Fernando and Alexandra Obregon
Building Their Business For Their Parents and Children – Florida, “We had to learn how to overcome many challenges and just focus on our reasons for building this business: our parents and our children,” says Alexandra Obregon.
“We made promises to both of them, because that gave us strength to keep running toward the next goal.
“I used to tell Allan (9) and Samantha (5) a story every night about a little prince and princess whose parents worked very hard at their AMWAY™ business. They wanted to become Emeralds so that the little prince and princess could have a house with a pool. I loved to see the sparkle in their eyes,” she says.
Then one day the story came true, complete with squeals of delight.
It wasn’t that long ago that Fernando and Alexandra felt life was more like a bad dream.
“We worked a lot,” she says. “Fernando worked 14-, 15-hour days as a supermarket manager. I worked 8- to 10-hour days at a bank. Allan went to the sitter’s. We were hardly ever together as a family.”
When they learned about the AMWAY business opportunity, “All I heard was that if we reached the 25 percent level, I could quit my job,” says Alexandra. She was on maternity leave with Samantha at the time. “That was in January. In March, we made our goal and I never went back.”
Fernando joined her and the kids at home last year.
“The biggest surprise since starting our AMWAY business was realizing that I never again have to work for somebody else,” he says. “The most important thing to us now is to keep sharing this business opportunity with others.”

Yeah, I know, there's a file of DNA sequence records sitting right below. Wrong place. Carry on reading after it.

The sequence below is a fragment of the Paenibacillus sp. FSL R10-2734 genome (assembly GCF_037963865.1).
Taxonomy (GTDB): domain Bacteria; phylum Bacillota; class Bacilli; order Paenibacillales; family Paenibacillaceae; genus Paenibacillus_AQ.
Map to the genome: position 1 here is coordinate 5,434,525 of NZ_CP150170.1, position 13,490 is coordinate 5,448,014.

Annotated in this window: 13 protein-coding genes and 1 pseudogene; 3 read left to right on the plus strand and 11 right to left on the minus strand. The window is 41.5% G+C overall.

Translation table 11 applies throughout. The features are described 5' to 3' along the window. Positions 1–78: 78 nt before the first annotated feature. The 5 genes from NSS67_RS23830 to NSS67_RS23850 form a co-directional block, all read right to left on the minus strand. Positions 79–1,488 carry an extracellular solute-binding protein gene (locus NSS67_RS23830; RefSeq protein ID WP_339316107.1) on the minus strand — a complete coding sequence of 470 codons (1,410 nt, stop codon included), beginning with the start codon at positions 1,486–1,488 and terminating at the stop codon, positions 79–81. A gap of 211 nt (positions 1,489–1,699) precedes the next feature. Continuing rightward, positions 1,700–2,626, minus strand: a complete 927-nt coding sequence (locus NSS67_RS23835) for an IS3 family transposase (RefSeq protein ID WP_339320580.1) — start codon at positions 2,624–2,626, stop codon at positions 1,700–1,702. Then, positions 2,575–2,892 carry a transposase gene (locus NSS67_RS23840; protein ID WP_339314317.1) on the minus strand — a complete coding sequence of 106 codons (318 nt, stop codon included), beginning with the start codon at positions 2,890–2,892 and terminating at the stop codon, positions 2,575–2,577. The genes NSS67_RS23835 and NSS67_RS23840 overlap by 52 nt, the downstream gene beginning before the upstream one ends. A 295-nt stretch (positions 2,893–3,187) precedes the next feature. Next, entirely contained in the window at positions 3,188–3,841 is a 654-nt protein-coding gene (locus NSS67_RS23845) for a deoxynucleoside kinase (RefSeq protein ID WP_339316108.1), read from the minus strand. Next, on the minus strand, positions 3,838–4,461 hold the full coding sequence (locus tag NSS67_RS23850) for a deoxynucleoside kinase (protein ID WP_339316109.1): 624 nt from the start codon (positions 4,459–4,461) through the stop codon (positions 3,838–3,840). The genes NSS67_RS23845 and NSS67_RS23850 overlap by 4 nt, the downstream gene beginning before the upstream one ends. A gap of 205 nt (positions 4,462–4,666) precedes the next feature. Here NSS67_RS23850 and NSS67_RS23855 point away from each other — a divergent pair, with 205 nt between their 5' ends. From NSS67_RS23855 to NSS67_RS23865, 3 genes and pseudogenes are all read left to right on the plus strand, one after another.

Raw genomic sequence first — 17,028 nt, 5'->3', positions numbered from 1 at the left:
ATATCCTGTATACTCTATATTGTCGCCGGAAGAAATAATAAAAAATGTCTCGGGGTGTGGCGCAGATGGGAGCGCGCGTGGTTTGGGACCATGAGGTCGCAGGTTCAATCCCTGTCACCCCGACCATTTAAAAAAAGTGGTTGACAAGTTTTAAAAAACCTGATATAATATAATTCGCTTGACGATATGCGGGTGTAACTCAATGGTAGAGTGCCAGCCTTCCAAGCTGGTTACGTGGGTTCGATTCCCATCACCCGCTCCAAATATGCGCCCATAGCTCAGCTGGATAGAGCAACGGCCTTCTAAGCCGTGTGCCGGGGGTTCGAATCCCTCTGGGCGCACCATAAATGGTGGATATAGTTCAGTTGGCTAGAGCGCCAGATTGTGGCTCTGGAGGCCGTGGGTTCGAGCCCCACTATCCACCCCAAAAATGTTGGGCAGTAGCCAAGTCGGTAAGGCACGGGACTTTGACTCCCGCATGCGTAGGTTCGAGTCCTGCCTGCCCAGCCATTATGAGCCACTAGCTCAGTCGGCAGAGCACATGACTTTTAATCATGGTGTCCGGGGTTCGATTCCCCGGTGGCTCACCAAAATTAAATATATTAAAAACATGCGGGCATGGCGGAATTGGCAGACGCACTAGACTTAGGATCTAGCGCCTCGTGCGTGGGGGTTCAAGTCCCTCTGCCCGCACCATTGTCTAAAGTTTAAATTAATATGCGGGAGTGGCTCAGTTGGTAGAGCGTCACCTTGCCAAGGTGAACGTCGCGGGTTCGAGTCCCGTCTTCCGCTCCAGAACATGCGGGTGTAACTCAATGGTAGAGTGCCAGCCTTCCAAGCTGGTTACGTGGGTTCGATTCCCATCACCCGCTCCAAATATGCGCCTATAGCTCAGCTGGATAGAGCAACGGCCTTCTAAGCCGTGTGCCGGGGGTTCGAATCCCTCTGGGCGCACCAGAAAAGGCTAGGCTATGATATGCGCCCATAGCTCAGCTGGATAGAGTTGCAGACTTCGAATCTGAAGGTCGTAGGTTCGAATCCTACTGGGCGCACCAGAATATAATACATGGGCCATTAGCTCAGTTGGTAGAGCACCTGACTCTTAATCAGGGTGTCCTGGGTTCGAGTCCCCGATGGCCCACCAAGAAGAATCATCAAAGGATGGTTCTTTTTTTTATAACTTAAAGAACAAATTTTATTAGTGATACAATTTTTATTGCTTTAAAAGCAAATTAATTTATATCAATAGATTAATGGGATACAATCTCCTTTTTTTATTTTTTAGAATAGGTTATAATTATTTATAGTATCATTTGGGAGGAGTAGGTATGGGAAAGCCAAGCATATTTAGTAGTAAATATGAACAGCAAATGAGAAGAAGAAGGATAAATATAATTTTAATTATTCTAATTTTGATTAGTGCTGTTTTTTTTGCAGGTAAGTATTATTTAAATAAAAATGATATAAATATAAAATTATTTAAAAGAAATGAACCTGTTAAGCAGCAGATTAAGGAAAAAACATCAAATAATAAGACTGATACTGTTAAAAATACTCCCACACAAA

Originally from Columbia, “We’re also motivated by the needs of children in our homeland,” he says. “Someday we’d like to build a free children’s hospital there.”
The average monthly Gross Income for “active” IBOs was $202.
Approximately 46% of all IBOs were active.
U.S. IBOs were considered “active” in months in 2010 when they attempted to make a retail sale, or presented the Amway IBO Compensation Plan, or received bonus money, or attended an Amway or IBO meeting. “Gross Income” means the amount received from retail sales, minus the cost of goods sold, plus monthly bonuses and cash incentives. It excludes all annual bonuses and cash incentives, and all non-cash awards. There may be significant business expenses, mostly discretionary, that may be greater in relation to income in the first years of operation.
The approximate percentage of Direct Fulfillment IBOs in North America who achieved Emerald status in FY10 was 0.0281%.
Emerald Income Disclosure